time when I read a story and thought… I can do that! (Oh how naïve! I
can do it but it’s darn hard work!)
2. What did you want to be when you grew up? Did being an author ever cross your mind?
the fact I tend to be a bit driven by all I want to get done now, I
wasn’t a particularly focused child. I recall a few years of wanting to
be an astronomer, but basically I just liked to make things and spend
time daydreaming. I was an art major (and we know how difficult that is
as a career!) and then all of a sudden I was a housewife and mother who
obsessively made things. Finally, I took a creative writing class in my
thirties and it all just took off. Writing satisfies like nothing else!
3. What is your current WIP? What can you tell us about this project?
I’m working on my second contemporary romance novella. Somewhere along
the way this project became a difficult emotional journey and was put
aside while I finished this mystery and a colonial era novella. The
first contemporary romance was a breeze—I wrote 17,000 words in three
days. This one is like picking up egg whites, but I’m determined to see
it through! It takes place on Cape Hatteras and will be out later this
year from Forget Me Not Romances.
What inspired the idea for The
Case of the Clobbered Cad? Oh I wish I knew how to explain the tangled
lines that became this story. Ideas just seem to pop up and then explode
into a puzzle that needs to be solved. When my setting changed from
Sturbridge Village to Edinburgh, Scotland, research pulled me into the
University’s archeology department. I had that lovely lightbulb moment
upon seeing some reference to an artifact. I’d contacted the secretary
of the History and Archeology departments and it happened that a retired
archeology professor gave me all sorts of information on the very
vibrant archeology department of the 1950s.
4. What do you want readers to take away from reading The Case of the Clobbered Cad?
story doesn’t quite fit into a nice, neat genre and so I hope readers
find it unexpected, fresh, enjoyable, entertaining and creates
nostalgia for the days when a girl detective story kept them up late on a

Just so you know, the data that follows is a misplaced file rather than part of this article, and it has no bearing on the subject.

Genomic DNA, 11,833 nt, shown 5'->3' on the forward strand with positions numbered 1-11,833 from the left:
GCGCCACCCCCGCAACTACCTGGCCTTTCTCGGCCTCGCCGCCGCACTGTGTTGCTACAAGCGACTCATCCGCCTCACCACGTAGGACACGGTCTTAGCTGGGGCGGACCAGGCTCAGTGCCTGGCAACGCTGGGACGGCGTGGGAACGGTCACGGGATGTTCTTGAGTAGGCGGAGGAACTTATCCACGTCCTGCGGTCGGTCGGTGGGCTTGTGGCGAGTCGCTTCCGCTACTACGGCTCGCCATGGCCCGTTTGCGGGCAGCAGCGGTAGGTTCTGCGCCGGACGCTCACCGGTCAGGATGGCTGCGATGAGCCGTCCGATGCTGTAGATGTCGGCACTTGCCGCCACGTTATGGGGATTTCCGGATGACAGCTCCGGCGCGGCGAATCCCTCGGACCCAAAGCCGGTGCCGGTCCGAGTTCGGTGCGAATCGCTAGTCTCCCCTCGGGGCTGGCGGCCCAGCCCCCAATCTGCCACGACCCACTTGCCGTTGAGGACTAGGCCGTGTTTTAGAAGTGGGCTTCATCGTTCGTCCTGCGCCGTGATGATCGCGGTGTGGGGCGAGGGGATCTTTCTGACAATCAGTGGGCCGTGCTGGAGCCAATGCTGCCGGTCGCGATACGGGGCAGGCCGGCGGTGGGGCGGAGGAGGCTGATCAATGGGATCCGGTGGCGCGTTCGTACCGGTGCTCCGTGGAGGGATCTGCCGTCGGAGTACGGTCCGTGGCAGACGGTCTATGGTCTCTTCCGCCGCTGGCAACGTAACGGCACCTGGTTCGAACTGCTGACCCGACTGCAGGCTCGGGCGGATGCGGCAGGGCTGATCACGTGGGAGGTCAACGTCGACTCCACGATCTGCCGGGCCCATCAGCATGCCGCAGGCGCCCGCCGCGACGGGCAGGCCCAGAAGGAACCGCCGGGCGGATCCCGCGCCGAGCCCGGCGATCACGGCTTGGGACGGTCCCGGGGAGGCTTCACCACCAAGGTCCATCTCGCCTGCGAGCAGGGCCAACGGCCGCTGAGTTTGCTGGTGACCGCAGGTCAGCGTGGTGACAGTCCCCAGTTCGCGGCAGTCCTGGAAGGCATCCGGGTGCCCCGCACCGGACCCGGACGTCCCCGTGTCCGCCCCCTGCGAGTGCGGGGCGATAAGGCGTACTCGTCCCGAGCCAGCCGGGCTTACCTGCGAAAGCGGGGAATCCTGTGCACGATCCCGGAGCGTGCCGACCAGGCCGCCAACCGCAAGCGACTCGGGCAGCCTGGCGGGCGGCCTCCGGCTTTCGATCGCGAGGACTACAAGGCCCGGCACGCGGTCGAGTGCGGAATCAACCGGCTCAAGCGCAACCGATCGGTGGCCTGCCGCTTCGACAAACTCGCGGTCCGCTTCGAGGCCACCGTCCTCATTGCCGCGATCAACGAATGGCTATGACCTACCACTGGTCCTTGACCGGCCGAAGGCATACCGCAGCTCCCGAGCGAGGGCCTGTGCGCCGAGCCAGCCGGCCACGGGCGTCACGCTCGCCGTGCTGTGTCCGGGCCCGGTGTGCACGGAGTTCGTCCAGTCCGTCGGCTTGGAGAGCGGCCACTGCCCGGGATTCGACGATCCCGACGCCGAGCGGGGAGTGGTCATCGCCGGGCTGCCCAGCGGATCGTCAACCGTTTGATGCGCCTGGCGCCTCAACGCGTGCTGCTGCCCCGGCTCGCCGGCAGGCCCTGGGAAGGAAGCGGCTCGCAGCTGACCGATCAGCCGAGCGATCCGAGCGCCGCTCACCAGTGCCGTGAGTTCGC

5. When you are not writing, what hobbies do you enjoy?
love to make things that involve color, texture and handwork. It might
be decorative painting, knitting, gardening and the occasional fairy
house. But mostly I’m like to design and sew—quilting or making
costumes. (I have a little problem with buying fabric.)
Top Ten Authors Who've Influenced My Writing...
- LaVyrle Spencer –for word choices that made me sigh
- Phyllis Whitney –for making me love romantic suspense
- Anna Sewell –for writing the book that so inspired my childhood imagination
- Barbara Cartland –for bringing us rakes and rogues
- Margaret Mitchell –for making me an historical fiction fanatic
- Diana Gabaldon –for making me choose reading over food or sleep
- Laura Frantz –for showing me what it is to be a story teller that touches the heart
- Anne Perry –for proving that I’m not the only one who love historical mysteries
- Louise Penny –for writing a perfect, compelling balance of character and plot
- My critique partner, Susanne Dietze –for pointing out the emotions I need to upgrade when I’ve been too busy with the plot.
- We reference “The Girl Detective” but we never actually use her name! You know who I’m talking about though, don’t you?
- The book is set in 1956. Can you guess why I chose that particular year? Go ahead. You won’t offend me!
first trip abroad is to the U.K. Sixty years later, Debra made her
first trip abroad and was greeted in the Edinburgh airport by a lovely
customs agent with a broad Scottish accent. (Debra grinned like an
- The Case of the Clobbered Cad was originally set in Old
Sturbridge Village because I wanted to visit there. The heroine was a
history major doing an internship. When I made the last minute decision
to buy a ticket to Scotland, I asked my publisher if she minded if I
changed the setting! She loved the idea!
- Like Heather, my
grandfather was Scottish. (though mine was born in the U.S. to a
Scottish immigrant family). He insisted I was “Scots t’ the backbone and
prood of it.” What a thrill to be able to visit the village where his
my great-grandparents called home.
- I visited the Archeology
Department at the University of Edinburgh and went inside the archives
room. If you read the book, you’ll understand why that was so important!
(Though in 1956, the setting was completely different!)
- I actually stayed on both of the Edinburgh streets used as ‘home addresses’ for two of my characters.
retired policemen and professors answered my questions, including a
gentleman with an OBE. You do know what that means, don’t you?
- Lisa Richardson, author of The Counterfeit Clue designed the covers!
my earlier published works have been sweet romances, mysteries are my
first love and I hope to take Heather elsewhere in Scotland and Ireland.